Even though Samsung currently is one of the world’s largest smartphone manufacturers is it really the ‘best’ or even a company the consumer can trust?

Let’s take a quick simple analogy with regards to Australia’s automotive industry, and the Aussie iconic brand of Holden, which is now in the stage of being buried 6ft under.

Just because it was the most popular vehicle on Australian roads does not make it the best vehicle on the road.

With smartphones manufacturers are not so much innovating with technology into their devices but rather with terminology to lure consumers to purchase their high end products are more expensive yielding greater profits for the corporations.

With the release of Samsung’s new Galaxy S20 Ultra comes the focus on its 100x (zoom) photography, which is ‘advertised’ in a nice large font.

When camera or rather lens zoom capability is mentioned, the number that is referred to is the optical capability of the lens, period.

Samsung have made up a term called ‘space zoom’ where at this level of ‘100x’ the subject is realistically unusable in real life tests.

In today’s world apparently the next best newest portable communications device to have is determined by its photographic quality rather than its communication capabilities.

Samsung is not that honest when it comes to its new foldable phone the Galaxy Z Flip either, where it’s not a glass foldable phone but rather a plastic screen with some glass like substance in between.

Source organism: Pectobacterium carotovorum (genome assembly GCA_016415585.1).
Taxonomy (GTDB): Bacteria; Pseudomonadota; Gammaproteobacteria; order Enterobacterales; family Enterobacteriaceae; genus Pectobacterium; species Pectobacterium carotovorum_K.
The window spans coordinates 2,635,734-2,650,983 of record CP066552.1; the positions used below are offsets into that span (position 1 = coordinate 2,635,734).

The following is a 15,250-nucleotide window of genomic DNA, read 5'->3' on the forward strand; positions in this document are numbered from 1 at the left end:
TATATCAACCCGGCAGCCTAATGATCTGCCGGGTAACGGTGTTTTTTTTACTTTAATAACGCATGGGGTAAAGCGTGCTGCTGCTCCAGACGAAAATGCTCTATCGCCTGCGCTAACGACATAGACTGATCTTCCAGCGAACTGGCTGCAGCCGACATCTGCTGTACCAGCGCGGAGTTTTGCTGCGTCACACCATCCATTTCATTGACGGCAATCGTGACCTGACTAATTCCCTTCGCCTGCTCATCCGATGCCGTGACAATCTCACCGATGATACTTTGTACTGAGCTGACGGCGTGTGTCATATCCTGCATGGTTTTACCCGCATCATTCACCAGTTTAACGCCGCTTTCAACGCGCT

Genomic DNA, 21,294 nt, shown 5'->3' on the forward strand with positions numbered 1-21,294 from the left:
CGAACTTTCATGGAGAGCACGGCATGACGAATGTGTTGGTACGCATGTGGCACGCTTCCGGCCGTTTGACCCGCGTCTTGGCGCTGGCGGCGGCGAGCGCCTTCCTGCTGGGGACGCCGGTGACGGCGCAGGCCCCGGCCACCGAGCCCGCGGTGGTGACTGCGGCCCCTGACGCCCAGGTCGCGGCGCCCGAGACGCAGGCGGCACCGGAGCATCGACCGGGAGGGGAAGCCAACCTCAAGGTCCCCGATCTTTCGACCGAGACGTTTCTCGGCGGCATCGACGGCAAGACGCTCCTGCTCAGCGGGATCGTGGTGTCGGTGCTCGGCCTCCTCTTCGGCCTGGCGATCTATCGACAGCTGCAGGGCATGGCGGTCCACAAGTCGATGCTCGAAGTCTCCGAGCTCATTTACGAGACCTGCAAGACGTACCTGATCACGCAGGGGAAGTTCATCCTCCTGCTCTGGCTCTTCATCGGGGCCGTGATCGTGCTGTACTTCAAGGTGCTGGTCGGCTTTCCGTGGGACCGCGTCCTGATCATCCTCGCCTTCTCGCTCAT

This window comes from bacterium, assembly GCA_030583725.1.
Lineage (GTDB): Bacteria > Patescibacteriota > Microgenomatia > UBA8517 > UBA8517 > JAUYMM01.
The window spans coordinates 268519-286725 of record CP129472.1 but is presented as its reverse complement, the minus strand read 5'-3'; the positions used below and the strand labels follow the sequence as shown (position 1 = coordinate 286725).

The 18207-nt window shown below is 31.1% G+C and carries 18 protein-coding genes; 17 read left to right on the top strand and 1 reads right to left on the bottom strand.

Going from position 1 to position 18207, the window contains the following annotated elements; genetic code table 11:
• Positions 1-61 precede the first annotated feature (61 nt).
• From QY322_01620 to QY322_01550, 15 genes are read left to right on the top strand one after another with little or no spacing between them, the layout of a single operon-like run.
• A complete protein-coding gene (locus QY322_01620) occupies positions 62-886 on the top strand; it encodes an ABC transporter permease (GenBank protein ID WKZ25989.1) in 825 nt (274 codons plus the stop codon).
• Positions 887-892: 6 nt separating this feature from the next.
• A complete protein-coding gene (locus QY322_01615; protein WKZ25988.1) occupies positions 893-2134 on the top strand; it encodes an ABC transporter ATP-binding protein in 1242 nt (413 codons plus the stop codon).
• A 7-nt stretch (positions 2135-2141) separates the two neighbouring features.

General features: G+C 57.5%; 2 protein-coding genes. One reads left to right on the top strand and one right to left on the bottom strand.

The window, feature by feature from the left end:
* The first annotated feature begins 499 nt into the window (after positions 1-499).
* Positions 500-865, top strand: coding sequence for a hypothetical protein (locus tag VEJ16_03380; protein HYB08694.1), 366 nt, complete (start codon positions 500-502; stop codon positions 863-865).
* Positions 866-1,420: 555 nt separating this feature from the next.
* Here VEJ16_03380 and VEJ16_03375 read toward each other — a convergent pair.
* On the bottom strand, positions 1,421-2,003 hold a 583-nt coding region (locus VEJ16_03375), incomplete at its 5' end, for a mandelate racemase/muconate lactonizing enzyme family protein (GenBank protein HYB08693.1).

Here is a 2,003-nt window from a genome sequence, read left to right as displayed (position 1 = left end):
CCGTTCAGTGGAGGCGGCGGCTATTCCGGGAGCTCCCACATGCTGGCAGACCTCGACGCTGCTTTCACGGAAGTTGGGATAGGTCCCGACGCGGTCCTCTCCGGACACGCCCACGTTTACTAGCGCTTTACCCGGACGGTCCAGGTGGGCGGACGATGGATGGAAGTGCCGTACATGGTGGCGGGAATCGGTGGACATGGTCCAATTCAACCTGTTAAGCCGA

With the emergence of many new smartphone players over the last few years,  which Australian consumers may have not heard of or even see over the shores of this colony, it’s very competitive out there especially in the large Chinese and Indian mid range consumer market, where desperate times call for desperate measures, like ‘false’ (?) advertising for some companies.

Just because this month’s new phone model has a wacky named tinge of bluish green aqua mauve matt finish compared to the glossy back of the previous model, does the really necessitate you to spend the overinflated price asked for it?

Too many models with no (real) innovation to offer.

As an example Huawei, despite the US ‘ban’ in 2019 announced 32 new smartphones (excluding tablets & watches) to the world, where that's an average of over two and a half phones per month.

Imagine if China was a ‘capitalistic’ régime, lol.

See also: